Top Mistakes by Cake Business Owners

It’s one thing to be a talented cake decorator, but something quite different to be the owner of a successful cake business. In fact, we’ve seen many technically talented bakers suffer through difficult times, while observing others with less experience and skill achieve great success in business.

I would chalk up the difference in these two different results to the person’s understanding of business knowledge.

You’re A Cake Business Owner… Not A Cake Decorator.

Most people who start bakeries aren’t business people; they’re what E-Myth author Michael E. Gerber calls “technicians.” As a result, it’s not the most talented cake decorator who thrives, but the best marketer and business-minded baker. Here are a few of the most common mistakes in staring a cake business that you should strive to avoid.

cake recipe

#1: Undercharging For Your Time And Talent
This is a typical mistake that almost all new cake decorators make, usually because they start out as an amateur who realizes they can earn money doing what they already love to do. They spend years making cakes for free or at cost, so switching over to charging a profitable price is difficult.

The thing you have to realize is that the moment you charge for a cake, you’ve moved from amateur to professional. That shift requires a change in thinking, especially when it comes to how you view the value of your time. In most cases, selling your cakes means you’ve already made an investment in becoming legal and licensed. Your pricing structure must reflect that overhead. All that is needed is a simple change in perspective: from amateur to serious business owner.

If you are really in business and not just “making some extra money on the side”, you must take seriously the cost of keeping the business open and appreciate the great responsibility just to turn on the oven. With this change in perspective and a realistic valuation of your time, you can calculate healthy prices that correctly value your work and time.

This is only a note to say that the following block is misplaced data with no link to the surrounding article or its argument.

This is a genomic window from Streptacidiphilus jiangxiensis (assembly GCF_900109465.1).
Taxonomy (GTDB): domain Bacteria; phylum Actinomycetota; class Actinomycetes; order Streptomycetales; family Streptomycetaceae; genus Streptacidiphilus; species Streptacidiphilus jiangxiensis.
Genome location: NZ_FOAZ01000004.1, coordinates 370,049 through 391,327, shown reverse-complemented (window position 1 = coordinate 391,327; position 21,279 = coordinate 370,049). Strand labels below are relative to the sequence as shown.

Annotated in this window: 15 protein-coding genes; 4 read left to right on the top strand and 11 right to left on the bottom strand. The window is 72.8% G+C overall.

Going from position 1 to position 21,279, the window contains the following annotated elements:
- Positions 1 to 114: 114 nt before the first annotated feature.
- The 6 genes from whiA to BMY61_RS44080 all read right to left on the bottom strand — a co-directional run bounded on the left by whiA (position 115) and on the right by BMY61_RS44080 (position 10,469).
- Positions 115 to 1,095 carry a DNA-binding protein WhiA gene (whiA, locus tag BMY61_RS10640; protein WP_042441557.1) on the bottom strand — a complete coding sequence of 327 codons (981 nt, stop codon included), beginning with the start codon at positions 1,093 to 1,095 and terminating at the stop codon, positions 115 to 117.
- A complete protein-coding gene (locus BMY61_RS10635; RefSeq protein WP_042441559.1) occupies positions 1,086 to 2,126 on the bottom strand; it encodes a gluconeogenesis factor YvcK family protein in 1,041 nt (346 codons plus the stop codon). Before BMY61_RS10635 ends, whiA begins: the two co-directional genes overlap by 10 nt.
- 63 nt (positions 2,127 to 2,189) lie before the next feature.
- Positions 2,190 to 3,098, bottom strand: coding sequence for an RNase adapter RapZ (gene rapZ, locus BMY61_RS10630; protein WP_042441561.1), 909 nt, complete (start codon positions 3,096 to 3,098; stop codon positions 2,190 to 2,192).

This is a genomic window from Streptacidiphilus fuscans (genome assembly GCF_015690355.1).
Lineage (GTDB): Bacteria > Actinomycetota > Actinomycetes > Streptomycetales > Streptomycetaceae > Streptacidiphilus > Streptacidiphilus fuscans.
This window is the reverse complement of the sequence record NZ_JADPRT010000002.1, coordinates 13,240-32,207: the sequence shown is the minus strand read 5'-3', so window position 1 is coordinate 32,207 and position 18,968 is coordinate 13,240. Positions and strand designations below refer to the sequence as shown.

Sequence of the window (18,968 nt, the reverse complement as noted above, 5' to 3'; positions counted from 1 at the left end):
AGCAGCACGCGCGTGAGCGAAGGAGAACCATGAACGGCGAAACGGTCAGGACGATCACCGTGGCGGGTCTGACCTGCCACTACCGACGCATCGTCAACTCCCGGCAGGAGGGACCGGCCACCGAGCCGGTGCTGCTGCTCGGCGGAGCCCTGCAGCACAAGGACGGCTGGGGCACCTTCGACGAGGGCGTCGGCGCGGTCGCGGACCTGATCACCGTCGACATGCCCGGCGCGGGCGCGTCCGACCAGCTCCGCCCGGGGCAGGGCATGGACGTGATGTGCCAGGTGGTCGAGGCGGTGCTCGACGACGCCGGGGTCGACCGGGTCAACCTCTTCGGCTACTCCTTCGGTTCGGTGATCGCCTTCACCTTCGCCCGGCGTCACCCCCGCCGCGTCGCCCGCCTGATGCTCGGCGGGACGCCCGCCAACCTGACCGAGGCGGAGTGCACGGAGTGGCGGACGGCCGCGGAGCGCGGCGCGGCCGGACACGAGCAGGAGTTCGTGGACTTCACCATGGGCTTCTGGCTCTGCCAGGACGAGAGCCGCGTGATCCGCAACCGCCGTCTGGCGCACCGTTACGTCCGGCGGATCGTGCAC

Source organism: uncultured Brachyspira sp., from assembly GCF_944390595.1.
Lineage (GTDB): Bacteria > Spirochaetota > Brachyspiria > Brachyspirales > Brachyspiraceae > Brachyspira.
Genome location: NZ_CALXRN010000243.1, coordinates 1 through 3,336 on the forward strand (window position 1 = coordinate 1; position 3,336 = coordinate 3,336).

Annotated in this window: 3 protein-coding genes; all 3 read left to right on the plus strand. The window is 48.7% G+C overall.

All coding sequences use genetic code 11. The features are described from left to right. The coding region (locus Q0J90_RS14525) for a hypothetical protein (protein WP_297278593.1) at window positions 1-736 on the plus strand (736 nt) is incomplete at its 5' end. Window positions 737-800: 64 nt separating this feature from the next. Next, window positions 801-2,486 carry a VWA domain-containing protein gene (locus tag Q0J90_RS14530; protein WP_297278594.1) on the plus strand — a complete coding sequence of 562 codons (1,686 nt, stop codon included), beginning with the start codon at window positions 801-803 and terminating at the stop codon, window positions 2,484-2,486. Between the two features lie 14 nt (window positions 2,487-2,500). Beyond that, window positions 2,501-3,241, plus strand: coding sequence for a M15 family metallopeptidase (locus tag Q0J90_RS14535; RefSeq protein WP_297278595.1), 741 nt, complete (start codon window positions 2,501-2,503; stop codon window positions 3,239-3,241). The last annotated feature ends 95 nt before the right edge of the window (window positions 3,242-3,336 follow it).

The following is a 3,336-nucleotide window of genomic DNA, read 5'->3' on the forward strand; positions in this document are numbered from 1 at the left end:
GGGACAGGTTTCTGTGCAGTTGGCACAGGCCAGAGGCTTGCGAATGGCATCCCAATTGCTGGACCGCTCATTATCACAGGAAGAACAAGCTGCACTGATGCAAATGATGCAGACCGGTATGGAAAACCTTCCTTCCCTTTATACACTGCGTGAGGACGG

#2: Setting Prices Without Knowing The Total Cost of Goods Sold (COGS)

Continue reading Top Mistakes by Cake Business Owners

Questions for starting a cake business

There are a number of things that can contribute to success of a new cake business. One of them is to learn as much about the business as you can before you invest a single penny. As a starting point,  I always suggest the new entrepreneur do a self-evaluation. Some of the most basic skills in business cannot be transferred. They need to be innate or part of who you are.

While your commitment to starting a cake business may be strong, it is critical to take the time to answer honestly  some tough questions about running a business in general. Don’t just avoid these questions or provide quick incomplete answers. Your thoughtfulness in  addressing these questions can be very useful in realistically assessing your readiness to start a business. Continue reading Questions for starting a cake business

Liability Insurance

liability_cakeA while back a colleague told me about a cake decorator in a precarious position in which any cake decorator could find herself — what to do if there was a foreign object lost in your cake.

The specifics of the situation were that with only a few days to go before a multi-tiered, expensive cake was to be delivered, the home-based decorator found a shard of plastic inside one of the tiers. To make matters worse, there were a few additional pieces of plastic from a piece of her equipment, missing. While the likelihood of the missing plastic shards being inside the cake was small, the risk was still significant.

Continue reading Liability Insurance

Making Money in the Cake Business


Why do cake decorators get paid upfront before the event — party, wedding, bridal shower, etc?

For weddings, it is important that a deposit of 30 – 50% be provided to hold the date. Moreover, because of the stress of the day, you don’t want to attempt to collect on the wedding day itself. The balance should be paid at least 7 days before the event. In all my years, I can recall only a few protests for this arrangement and even then we worked it out, with the final third of the balance paid on delivery.